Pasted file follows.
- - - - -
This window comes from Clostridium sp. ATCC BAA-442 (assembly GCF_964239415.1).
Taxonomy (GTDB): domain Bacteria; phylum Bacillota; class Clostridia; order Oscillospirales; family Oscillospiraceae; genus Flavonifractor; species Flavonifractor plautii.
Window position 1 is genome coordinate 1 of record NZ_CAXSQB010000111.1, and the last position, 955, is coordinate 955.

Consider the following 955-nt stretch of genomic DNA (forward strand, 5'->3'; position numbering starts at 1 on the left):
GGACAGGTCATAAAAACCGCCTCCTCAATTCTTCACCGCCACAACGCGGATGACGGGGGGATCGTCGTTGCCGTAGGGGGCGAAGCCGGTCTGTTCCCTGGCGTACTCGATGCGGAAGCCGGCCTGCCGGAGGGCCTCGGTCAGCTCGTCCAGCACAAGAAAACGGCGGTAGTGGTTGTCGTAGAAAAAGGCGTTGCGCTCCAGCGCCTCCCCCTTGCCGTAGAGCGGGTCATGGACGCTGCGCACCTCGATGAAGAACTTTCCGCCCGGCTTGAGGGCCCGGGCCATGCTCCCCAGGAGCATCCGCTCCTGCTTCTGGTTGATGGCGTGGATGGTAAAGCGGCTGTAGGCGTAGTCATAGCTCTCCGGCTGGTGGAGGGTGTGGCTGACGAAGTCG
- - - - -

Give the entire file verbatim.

This window comes from Clostridium sp. ATCC BAA-442 (assembly GCF_964239415.1).
Taxonomy (GTDB): domain Bacteria; phylum Bacillota; class Clostridia; order Oscillospirales; family Oscillospiraceae; genus Flavonifractor; species Flavonifractor plautii.
Window position 1 is genome coordinate 1 of record NZ_CAXSQB010000111.1, and the last position, 955, is coordinate 955.

Consider the following 955-nt stretch of genomic DNA (forward strand, 5'->3'; position numbering starts at 1 on the left):
GGACAGGTCATAAAAACCGCCTCCTCAATTCTTCACCGCCACAACGCGGATGACGGGGGGATCGTCGTTGCCGTAGGGGGCGAAGCCGGTCTGTTCCCTGGCGTACTCGATGCGGAAGCCGGCCTGCCGGAGGGCCTCGGTCAGCTCGTCCAGCACAAGAAAACGGCGGTAGTGGTTGTCGTAGAAAAAGGCGTTGCGCTCCAGCGCCTCCCCCTTGCCGTAGAGCGGGTCATGGACGCTGCGCACCTCGATGAAGAACTTTCCGCCCGGCTTGAGGGCCCGGGCCATGCTCCCCAGGAGCATCCGCTCCTGCTTCTGGTTGATGGCGTGGATGGTAAAGCGGCTGTAGGCGTAGTCATAGCTCTCCGGCTGGTGGAGGGTGTGGCTGACGAAGTCG